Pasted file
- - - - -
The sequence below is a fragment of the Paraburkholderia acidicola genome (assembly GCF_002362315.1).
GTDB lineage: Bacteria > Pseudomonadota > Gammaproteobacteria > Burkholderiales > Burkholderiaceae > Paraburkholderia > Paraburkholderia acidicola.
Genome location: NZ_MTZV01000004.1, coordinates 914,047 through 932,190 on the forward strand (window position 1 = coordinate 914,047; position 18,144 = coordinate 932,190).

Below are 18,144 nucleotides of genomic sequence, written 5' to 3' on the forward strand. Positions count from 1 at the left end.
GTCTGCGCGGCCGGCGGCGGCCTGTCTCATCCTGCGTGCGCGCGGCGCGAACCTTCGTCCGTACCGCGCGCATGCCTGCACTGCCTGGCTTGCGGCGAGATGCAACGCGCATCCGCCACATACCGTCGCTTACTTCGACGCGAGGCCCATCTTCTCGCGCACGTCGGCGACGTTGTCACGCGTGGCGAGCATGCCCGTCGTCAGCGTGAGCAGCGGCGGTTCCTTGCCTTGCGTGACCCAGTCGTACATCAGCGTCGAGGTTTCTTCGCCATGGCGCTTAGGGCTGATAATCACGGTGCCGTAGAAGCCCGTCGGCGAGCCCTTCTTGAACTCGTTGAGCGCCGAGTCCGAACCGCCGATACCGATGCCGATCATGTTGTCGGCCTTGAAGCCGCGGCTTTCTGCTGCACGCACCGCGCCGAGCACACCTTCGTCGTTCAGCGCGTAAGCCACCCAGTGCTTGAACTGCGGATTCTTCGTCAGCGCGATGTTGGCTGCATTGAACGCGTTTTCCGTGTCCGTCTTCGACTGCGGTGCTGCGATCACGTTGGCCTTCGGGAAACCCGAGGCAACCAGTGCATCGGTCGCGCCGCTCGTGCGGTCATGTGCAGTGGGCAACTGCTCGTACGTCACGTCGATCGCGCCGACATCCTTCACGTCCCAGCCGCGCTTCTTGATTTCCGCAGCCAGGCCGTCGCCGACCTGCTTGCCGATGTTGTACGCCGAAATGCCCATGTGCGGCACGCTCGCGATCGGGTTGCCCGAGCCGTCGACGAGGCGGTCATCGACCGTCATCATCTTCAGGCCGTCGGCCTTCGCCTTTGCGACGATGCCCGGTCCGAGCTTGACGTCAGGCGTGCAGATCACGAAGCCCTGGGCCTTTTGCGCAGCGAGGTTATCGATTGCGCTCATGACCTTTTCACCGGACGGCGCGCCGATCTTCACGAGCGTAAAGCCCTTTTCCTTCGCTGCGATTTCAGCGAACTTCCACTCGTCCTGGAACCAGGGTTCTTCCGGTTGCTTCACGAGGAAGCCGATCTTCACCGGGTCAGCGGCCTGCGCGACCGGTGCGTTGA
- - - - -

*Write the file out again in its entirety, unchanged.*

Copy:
The sequence below is a fragment of the Paraburkholderia acidicola genome (assembly GCF_002362315.1).
GTDB lineage: Bacteria > Pseudomonadota > Gammaproteobacteria > Burkholderiales > Burkholderiaceae > Paraburkholderia > Paraburkholderia acidicola.
Genome location: NZ_MTZV01000004.1, coordinates 914,047 through 932,190 on the forward strand (window position 1 = coordinate 914,047; position 18,144 = coordinate 932,190).

Below are 18,144 nucleotides of genomic sequence, written 5' to 3' on the forward strand. Positions count from 1 at the left end.
GTCTGCGCGGCCGGCGGCGGCCTGTCTCATCCTGCGTGCGCGCGGCGCGAACCTTCGTCCGTACCGCGCGCATGCCTGCACTGCCTGGCTTGCGGCGAGATGCAACGCGCATCCGCCACATACCGTCGCTTACTTCGACGCGAGGCCCATCTTCTCGCGCACGTCGGCGACGTTGTCACGCGTGGCGAGCATGCCCGTCGTCAGCGTGAGCAGCGGCGGTTCCTTGCCTTGCGTGACCCAGTCGTACATCAGCGTCGAGGTTTCTTCGCCATGGCGCTTAGGGCTGATAATCACGGTGCCGTAGAAGCCCGTCGGCGAGCCCTTCTTGAACTCGTTGAGCGCCGAGTCCGAACCGCCGATACCGATGCCGATCATGTTGTCGGCCTTGAAGCCGCGGCTTTCTGCTGCACGCACCGCGCCGAGCACACCTTCGTCGTTCAGCGCGTAAGCCACCCAGTGCTTGAACTGCGGATTCTTCGTCAGCGCGATGTTGGCTGCATTGAACGCGTTTTCCGTGTCCGTCTTCGACTGCGGTGCTGCGATCACGTTGGCCTTCGGGAAACCCGAGGCAACCAGTGCATCGGTCGCGCCGCTCGTGCGGTCATGTGCAGTGGGCAACTGCTCGTACGTCACGTCGATCGCGCCGACATCCTTCACGTCCCAGCCGCGCTTCTTGATTTCCGCAGCCAGGCCGTCGCCGACCTGCTTGCCGATGTTGTACGCCGAAATGCCCATGTGCGGCACGCTCGCGATCGGGTTGCCCGAGCCGTCGACGAGGCGGTCATCGACCGTCATCATCTTCAGGCCGTCGGCCTTCGCCTTTGCGACGATGCCCGGTCCGAGCTTGACGTCAGGCGTGCAGATCACGAAGCCCTGGGCCTTTTGCGCAGCGAGGTTATCGATTGCGCTCATGACCTTTTCACCGGACGGCGCGCCGATCTTCACGAGCGTAAAGCCCTTTTCCTTCGCTGCGATTTCAGCGAACTTCCACTCGTCCTGGAACCAGGGTTCTTCCGGTTGCTTCACGAGGAAGCCGATCTTCACCGGGTCAGCGGCCTGCGCGACCGGTGCGTTGA